Lime Access •

Riders depend on the affordability of Lime Access — Monash University agrees.

by Calvin Thigpen
Director of Policy Research at Lime

Since our founding, Lime has been at the forefront of the micromobility industry’s efforts to provide equitable mobility options.

Lime proudly pioneered Lime Access, a reduced-fare program for qualifying riders, from the very beginnings of our company’s history. For a company with a mission to advance a future of transportation that is sustainable, convenient, and affordable, Lime Access is a crucial way to live out these core principles. Cities share this goal of equitable mobility, and they generally view equity as a key metric of success for their shared micromobility programs.

Yet despite this joint commitment to equitable mobility outcomes, a recent review of shared micromobility programs across the United States highlighted that very little is known about how effective these programs are. Without that understanding, it’s impossible to know how well the programs are working or where they could be altered and improved.

So when Monash University Professor Alexa Delbosc approached Lime in 2022 with an interest in studying this topic, we leapt at the opportunity. A year later, we are proud to share the results of the study, which surveyed Lime riders in a dozen cities across three countries: Australia, New Zealand, and the United States. By assessing the usage patterns and personal characteristics of both Lime Access and non-Access riders, we could compare the two groups to identify key differences. We identified four main themes from both quantitative survey responses and qualitative open-ended feedback:

  1. Lime Access riders depend on Lime to make everyday, essential trips.

  2. Lime Access in combination with public transit supports a car-light or car-free life.

  3. Lime Access can provide an essential option for travellers with disabilities.

  4. Lime Access users love the program and want to see it expanded.

Lime Access riders depend on Lime to make everyday, essential trips

The majority of trips taken by Lime Access riders are for ‘essential’ purposes such as commuting (to work or study), shopping and running errands. In contrast, non-Access riders were more likely to say they were making a social outing.

“Lime is a great way to commute to and from work and public places.”

- rider from Tauranga, New Zealand

Lime Access in combination with public transit supports a car-light or car-free life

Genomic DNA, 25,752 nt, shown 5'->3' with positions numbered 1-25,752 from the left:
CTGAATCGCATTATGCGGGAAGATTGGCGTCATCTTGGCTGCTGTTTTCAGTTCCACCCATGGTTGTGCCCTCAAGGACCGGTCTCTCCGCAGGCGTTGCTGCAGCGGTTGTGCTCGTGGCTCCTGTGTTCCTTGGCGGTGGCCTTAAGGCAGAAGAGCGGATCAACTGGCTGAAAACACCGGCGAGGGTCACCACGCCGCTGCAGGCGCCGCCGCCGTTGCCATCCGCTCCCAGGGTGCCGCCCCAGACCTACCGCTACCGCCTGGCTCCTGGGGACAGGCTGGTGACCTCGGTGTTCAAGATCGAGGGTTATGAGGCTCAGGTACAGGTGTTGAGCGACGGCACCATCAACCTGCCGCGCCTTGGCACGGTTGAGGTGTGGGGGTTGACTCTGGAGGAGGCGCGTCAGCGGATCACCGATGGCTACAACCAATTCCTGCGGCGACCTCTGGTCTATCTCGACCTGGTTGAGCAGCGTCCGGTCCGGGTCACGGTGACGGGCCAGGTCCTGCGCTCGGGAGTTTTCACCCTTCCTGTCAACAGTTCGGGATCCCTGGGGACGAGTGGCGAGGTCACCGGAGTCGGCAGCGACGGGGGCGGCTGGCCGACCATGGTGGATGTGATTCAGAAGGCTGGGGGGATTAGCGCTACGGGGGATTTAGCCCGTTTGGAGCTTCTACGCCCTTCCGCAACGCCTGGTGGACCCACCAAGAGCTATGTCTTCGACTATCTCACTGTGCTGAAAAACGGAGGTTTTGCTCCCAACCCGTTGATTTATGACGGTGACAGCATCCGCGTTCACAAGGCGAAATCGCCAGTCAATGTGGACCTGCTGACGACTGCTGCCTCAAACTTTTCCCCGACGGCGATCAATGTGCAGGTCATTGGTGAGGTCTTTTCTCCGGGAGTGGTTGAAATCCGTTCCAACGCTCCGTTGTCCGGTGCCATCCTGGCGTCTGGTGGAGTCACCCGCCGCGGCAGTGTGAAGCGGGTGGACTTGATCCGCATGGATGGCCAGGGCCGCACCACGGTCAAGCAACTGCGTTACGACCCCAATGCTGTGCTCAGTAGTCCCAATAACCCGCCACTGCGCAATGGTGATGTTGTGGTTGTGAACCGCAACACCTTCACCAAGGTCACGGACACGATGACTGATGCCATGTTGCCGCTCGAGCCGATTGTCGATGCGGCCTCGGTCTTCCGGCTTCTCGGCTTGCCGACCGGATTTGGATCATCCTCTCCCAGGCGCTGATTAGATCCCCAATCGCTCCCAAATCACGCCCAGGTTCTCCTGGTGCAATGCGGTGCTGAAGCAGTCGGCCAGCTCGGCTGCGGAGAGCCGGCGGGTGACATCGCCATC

Previous research has shown that shared micromobility replaces car use and reduces transportation-sector carbon emissions. But what about broader patterns of car access and ownership? How can shared micromobility support a car-free or car-light life?

Half of Lime Access riders said that one of the benefits of Lime is that it lets them ‘get somewhere without a car’. Other findings in the study suggest they achieve this by viewing Lime and public transit as interchangeable and complementary. For example, two in five Access trips (44%) used Lime to connect to public transit at the beginning or end of the trip, as part of an overall multimodal journey. In contrast, over a third of trips by Lime Access riders replaced public transport (34%), while Lime Access riders were unlikely to replace a taxi or ridehail trip (4% of trips). Together, these suggest that Lime Access riders are less likely to have access to car-based mobility, and that Lime in combination with public transit helps fill their mobility needs.

“It is a great program that has allowed me to keep my job considering I'm supposed to have a vehicle to have the position I have at my company. Not having a car but having Lime and at [an] affordable price is a great benefit to me.”

- rider from Portland, Oregon

Lime Access can provide an essential option for travelers with disabilities

Although the survey did not ask riders’ about any physical disabilities, many Lime Access riders volunteered this information in their open-ended feedback. These riders shared how the program allows them mobility despite medical conditions or physical disability. Many of the disabilities they mentioned are ‘invisible’ and may be difficult or impossible to notice by a casual observer. Yet to the riders, the electric motor of Lime vehicles reduces fatigue and strain that they would experience walking or riding a standard bike.